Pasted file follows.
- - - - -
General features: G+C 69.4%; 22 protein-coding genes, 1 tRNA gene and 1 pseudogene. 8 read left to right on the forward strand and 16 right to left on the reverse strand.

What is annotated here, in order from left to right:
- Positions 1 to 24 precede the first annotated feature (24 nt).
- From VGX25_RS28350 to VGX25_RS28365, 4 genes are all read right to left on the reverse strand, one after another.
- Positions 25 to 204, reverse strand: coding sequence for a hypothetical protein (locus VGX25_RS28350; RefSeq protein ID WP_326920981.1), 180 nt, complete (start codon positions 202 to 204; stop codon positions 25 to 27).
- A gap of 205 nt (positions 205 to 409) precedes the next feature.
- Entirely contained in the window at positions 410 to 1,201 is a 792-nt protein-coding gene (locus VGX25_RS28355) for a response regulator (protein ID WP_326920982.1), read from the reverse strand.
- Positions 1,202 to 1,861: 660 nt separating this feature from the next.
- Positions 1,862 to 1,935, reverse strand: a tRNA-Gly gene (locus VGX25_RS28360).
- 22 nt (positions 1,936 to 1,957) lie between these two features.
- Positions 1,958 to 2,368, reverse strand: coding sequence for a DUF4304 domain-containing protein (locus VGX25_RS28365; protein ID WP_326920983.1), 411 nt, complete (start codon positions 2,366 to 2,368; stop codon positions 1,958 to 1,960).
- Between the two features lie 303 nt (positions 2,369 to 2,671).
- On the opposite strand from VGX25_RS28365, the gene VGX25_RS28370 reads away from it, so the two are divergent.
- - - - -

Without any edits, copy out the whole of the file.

General features: G+C 69.4%; 22 protein-coding genes, 1 tRNA gene and 1 pseudogene. 8 read left to right on the forward strand and 16 right to left on the reverse strand.

What is annotated here, in order from left to right:
- Positions 1 to 24 precede the first annotated feature (24 nt).
- From VGX25_RS28350 to VGX25_RS28365, 4 genes are all read right to left on the reverse strand, one after another.
- Positions 25 to 204, reverse strand: coding sequence for a hypothetical protein (locus VGX25_RS28350; RefSeq protein ID WP_326920981.1), 180 nt, complete (start codon positions 202 to 204; stop codon positions 25 to 27).
- A gap of 205 nt (positions 205 to 409) precedes the next feature.
- Entirely contained in the window at positions 410 to 1,201 is a 792-nt protein-coding gene (locus VGX25_RS28355) for a response regulator (protein ID WP_326920982.1), read from the reverse strand.
- Positions 1,202 to 1,861: 660 nt separating this feature from the next.
- Positions 1,862 to 1,935, reverse strand: a tRNA-Gly gene (locus VGX25_RS28360).
- 22 nt (positions 1,936 to 1,957) lie between these two features.
- Positions 1,958 to 2,368, reverse strand: coding sequence for a DUF4304 domain-containing protein (locus VGX25_RS28365; protein ID WP_326920983.1), 411 nt, complete (start codon positions 2,366 to 2,368; stop codon positions 1,958 to 1,960).
- Between the two features lie 303 nt (positions 2,369 to 2,671).
- On the opposite strand from VGX25_RS28365, the gene VGX25_RS28370 reads away from it, so the two are divergent.